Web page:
Tag: Theater

Charlie Brown Makes His Stage Debut at Theatre 80, March 7, 1967

On March 7th, 1967, the delightful musical comedy, You’re a Good Man, Charlie Brown, made its debut at Theatre 80 at 80 St. Mark’s Place in the East Village. With music written by Clark Gesner (and the book written by,

“An Intimate and Unconventional Space:” Caffe Cino

Caffe Cino at 31 Cornelia Street was a community, a haven, the birthplace of countless theatrical careers and movements, and the origin of off-off-Broadway theater. In November 2017, Caffe Cino was added to the National Register of Historic Places, which

Greenwich Village: Birthplace of Modern American Drama Part 3 in a series

This is part 3 in a series discussing the Village’s role in the development of Modern American Theatre.  Click here to read parts 1 and 2. Today we turn our attention to the South Village, where GVSHP has been fighting

Theaters of Greenwich Village and the East Village

A while back on Off the Grid we wrote about some of our favorite theaters. Theater, performance spaces, and the arts have all always been an important part of the Village, East Village, and NoHo’s cultural heritage and built environment. And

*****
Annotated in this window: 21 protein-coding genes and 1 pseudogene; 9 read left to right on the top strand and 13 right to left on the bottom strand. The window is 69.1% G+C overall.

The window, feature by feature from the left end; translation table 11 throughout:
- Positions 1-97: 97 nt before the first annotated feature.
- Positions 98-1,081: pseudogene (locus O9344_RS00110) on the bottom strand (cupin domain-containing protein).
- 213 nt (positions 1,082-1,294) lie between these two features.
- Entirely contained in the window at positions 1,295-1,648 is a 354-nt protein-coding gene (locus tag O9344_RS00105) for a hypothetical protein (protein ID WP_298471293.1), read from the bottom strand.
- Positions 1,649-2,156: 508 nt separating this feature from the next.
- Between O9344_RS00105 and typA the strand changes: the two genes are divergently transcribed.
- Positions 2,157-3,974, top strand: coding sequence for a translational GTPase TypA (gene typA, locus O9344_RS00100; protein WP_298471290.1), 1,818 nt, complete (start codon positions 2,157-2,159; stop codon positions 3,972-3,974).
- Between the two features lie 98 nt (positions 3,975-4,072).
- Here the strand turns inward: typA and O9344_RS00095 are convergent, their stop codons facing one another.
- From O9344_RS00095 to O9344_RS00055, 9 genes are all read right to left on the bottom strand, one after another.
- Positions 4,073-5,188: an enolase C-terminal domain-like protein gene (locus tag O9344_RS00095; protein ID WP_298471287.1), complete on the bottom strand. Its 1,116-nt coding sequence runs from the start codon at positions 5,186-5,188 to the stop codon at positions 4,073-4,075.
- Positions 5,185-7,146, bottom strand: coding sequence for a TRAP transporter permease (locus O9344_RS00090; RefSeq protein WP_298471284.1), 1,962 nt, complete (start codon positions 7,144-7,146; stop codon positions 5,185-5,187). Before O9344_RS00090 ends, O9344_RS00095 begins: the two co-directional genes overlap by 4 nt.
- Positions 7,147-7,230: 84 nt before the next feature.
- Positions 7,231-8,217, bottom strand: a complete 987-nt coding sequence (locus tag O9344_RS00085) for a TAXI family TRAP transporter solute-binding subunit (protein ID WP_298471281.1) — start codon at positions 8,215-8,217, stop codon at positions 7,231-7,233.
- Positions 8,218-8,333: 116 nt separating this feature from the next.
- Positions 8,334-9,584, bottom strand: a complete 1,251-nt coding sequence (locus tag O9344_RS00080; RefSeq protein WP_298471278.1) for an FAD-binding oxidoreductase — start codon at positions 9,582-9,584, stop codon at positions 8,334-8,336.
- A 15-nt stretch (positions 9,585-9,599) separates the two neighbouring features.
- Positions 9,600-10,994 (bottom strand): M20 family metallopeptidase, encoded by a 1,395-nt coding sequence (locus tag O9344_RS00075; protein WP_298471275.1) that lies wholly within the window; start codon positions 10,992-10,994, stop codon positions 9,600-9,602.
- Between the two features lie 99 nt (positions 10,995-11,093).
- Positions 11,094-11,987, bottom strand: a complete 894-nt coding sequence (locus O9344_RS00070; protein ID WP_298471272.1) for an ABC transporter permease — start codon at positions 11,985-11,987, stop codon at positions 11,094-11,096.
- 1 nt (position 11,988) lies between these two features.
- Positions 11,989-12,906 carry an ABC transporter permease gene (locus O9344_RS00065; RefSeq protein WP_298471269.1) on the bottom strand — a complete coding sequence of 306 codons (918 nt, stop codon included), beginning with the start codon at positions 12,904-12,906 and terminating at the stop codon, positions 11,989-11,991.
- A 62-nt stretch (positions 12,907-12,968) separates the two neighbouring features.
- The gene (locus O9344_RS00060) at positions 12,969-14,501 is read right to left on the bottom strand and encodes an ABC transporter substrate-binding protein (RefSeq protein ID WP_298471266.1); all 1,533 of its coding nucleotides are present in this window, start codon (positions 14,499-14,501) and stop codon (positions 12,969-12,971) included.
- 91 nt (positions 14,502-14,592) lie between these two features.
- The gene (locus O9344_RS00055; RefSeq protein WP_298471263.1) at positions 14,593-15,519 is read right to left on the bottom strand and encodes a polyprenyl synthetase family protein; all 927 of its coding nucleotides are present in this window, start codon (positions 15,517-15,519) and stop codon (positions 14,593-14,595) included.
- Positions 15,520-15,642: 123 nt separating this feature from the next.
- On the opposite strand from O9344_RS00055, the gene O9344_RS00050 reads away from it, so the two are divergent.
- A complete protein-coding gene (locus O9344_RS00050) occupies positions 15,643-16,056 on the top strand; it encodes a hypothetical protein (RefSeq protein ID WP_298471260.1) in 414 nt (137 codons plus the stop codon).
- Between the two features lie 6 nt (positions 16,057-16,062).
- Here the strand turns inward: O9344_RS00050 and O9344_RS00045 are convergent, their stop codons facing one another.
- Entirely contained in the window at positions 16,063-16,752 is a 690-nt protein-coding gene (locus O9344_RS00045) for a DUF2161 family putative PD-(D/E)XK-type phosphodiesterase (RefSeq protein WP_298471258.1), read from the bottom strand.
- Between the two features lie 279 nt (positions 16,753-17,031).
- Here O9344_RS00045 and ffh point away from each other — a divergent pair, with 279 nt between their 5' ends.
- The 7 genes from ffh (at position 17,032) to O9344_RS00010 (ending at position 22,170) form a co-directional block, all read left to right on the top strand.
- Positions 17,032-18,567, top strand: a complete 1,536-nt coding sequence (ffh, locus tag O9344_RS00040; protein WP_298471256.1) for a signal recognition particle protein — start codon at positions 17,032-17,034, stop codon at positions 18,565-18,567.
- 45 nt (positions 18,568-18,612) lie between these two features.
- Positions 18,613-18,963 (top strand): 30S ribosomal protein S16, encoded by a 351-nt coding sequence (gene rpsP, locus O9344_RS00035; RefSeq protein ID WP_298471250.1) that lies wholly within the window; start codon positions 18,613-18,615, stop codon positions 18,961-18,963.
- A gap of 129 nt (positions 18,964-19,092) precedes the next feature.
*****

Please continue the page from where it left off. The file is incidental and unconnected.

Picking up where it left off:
Where Was Laura Keene’s Theatre?

In remembering the 150th anniversary of the Lincoln assassination, the Merchant’s House Museum displayed a dress in the house that was worn by a member of the Tredwell family to an entertainment venue known as Laura Keene’s Theatre. In one

All the World’s a Village on Shakespeare’s 450th Birthday

Today marks William Shakespeare’s 450th birthday, although some sources say his exact date of birth is unknown. He never set foot in the Village – he lived before it was developed by European settlers – but Shakespeare would likely be

8-Story Apartment Building to Replace Old East Village Theater

Many of us have known for some time that the former theater at 98 Avenue A would be facing the wrecking ball. In June of last year, a demolition application was filed at the Department of Buildings (DOB), but it

Where Have You Gone, Fugazy Theatre?

Last month we featured the drawings of Anthony F. Dumas, a man who was responsible for illustrating countless theaters across the world. One of the beauties of his drawings is uncovering theaters that have been lost for decades, some for

The Artist: Anthony F. Dumas and His Theater Drawings

An amazing resource that we have featured here and there on Off the Grid is the theater drawings of Anthony F. Dumas. From the Jewish Rialto along lower Second Avenue to the little gems hidden in the nooks and crannies

Lost Theaters Of The East Village: Loew’s Avenue B

In the early 1900s, the East Village was teeming with theaters and movie houses.  Second Avenue was the Yiddish Rialto, or Theater district, lined with venues showcasing theater performed, written, and directed by Jewish New Yorkers, often in Yiddish. Vaudeville

Top